Profile Image for Fafa's Book Corner.
513 reviews305 followers
October 17, 2016
Mini review:


I received this E-ARC via the publisher and Netgalley in exchange for an honest review.

I was so looking forward to reading this! It sounded wonderful! But unfortunately I found it utterly boring.

I cannot bring myself to recommend it.
Profile Image for Cora Tea Party Princess.
1,323 reviews806 followers
November 15, 2016
5 Words: Grandeur, betrayal, friendship, drugs, escape.

Starting this, I was thrown a little by the writing style, it's not what I'm used to, and it did mean that it did take a little while to get settled into the story.

I didn't like the main character. I just couldn't like Danica after all that she did, after every foolish decision. She does some pretty despicable things.

That said, the ending thoroughly surprised me and I do want to read on.

This is one of those books you read because you're looking for something fun, when you want to suspend disbelief. If you are looking for the epitome of good fiction then you won't find it here, but it is a quite fun, if morally-questionable, read.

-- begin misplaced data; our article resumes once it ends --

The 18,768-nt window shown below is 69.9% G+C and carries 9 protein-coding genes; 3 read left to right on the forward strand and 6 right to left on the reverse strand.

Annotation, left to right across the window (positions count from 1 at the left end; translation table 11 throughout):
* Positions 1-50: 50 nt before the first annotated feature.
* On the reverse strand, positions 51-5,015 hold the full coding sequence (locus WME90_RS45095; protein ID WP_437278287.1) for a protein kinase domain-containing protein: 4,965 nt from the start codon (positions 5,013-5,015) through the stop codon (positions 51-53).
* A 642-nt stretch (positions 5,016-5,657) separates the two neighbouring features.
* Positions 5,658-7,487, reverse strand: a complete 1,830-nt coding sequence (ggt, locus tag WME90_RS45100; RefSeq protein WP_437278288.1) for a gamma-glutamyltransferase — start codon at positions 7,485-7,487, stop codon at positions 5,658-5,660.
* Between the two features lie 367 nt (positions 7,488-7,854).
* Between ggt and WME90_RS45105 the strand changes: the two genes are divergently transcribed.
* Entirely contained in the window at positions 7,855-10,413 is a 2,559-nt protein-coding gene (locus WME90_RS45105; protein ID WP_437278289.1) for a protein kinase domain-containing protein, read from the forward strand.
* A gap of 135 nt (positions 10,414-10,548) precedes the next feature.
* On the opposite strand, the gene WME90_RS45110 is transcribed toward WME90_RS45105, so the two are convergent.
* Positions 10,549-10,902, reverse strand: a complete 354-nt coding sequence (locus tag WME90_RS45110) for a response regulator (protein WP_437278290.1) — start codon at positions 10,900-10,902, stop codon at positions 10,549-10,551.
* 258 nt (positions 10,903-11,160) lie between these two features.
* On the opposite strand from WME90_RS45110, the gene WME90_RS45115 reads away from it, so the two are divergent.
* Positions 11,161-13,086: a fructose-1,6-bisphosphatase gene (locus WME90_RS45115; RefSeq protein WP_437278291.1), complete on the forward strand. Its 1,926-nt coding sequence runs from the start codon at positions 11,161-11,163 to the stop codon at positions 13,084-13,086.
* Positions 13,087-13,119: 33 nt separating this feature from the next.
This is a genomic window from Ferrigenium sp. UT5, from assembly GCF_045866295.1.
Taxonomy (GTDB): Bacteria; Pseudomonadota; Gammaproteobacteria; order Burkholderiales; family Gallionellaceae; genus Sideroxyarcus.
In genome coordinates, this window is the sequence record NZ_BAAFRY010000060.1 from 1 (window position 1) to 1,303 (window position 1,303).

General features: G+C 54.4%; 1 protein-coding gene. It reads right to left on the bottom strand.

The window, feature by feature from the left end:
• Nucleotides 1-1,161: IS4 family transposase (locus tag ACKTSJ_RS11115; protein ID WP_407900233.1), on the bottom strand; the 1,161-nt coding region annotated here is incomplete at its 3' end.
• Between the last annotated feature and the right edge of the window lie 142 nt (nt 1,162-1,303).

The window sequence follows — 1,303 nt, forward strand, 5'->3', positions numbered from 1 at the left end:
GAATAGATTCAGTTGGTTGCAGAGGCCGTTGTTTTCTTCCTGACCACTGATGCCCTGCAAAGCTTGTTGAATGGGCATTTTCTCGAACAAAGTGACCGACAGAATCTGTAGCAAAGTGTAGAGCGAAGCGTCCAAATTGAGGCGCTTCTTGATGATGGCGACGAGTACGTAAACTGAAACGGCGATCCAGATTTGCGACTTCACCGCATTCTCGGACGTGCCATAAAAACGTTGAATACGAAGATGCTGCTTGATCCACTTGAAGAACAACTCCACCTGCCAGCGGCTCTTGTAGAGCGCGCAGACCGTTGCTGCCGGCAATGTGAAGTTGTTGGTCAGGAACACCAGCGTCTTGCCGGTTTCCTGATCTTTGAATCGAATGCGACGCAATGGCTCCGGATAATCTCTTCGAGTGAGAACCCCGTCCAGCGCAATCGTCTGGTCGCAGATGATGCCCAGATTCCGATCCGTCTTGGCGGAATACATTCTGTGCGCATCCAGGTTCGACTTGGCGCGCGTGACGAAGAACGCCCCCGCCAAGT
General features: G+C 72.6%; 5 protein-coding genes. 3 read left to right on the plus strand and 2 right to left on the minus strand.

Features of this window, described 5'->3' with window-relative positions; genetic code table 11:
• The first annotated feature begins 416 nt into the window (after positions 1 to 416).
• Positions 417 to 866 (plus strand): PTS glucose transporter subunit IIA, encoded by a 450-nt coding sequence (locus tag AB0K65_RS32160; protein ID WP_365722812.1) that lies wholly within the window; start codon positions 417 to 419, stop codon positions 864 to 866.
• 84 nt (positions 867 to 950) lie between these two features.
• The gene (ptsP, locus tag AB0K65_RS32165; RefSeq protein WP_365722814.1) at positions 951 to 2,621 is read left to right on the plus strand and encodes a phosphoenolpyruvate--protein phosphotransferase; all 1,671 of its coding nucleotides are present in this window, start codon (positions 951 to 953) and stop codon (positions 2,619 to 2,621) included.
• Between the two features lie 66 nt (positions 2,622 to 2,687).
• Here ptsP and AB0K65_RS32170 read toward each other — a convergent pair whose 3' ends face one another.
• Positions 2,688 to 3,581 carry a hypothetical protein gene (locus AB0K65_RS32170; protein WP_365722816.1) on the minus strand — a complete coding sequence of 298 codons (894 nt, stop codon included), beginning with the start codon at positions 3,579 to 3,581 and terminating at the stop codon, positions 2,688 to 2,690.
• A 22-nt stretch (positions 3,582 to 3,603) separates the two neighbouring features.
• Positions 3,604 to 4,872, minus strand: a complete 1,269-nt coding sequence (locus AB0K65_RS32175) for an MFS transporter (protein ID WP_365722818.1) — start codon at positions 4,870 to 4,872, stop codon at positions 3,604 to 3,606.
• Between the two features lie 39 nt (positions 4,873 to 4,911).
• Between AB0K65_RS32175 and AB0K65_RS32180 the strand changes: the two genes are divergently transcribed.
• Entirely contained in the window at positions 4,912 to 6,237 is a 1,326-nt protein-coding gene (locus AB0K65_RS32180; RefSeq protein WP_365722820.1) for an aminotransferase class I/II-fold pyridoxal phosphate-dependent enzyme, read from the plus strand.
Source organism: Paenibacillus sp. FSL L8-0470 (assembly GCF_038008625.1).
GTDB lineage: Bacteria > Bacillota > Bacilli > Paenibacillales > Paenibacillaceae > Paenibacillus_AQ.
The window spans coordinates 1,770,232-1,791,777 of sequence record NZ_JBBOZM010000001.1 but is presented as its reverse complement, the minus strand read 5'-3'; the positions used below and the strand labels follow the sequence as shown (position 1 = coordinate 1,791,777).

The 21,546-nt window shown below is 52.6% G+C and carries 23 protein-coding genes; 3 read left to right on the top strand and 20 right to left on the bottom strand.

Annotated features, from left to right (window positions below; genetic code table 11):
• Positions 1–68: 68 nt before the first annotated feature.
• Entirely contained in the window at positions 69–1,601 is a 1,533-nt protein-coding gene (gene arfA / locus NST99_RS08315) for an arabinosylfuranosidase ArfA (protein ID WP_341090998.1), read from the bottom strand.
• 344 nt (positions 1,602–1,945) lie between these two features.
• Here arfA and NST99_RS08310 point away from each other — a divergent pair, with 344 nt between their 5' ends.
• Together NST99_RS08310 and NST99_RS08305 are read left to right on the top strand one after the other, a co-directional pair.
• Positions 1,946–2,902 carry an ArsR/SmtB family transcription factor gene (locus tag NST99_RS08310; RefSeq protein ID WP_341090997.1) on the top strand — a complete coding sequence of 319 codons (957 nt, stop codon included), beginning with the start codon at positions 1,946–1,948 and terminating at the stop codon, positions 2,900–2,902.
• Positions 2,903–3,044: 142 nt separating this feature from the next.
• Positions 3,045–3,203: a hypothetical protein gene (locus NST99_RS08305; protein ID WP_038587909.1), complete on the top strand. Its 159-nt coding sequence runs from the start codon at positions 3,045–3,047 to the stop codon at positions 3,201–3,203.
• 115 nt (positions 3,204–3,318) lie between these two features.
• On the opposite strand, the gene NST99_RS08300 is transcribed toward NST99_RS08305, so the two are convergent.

Profile Image for JenacideByBibliophile.
209 reviews131 followers
November 28, 2017
Picture it my darlings: The palace of Versailles, gold trimmed everything, corsets and coattails, jewels upon diamonds, frivolous spending, a cutthroat society and cakes that would make THE Marie Antoinette weep with longing! *Sigh* cinched waists, social climbing and overly-priced deaths?! What more could we ask for!

Now if that doesn’t make you twiddle your fingers with delight, then maybe this will! This little gem is set in modern times, but the inhabitants of the palace of Versailles keep tradition. Their fashions, politics, and dialect haven’t changed a bit…except they make have toned the French down a bit in exchange for English. This, my dear readers, is something like you have NEVER read before.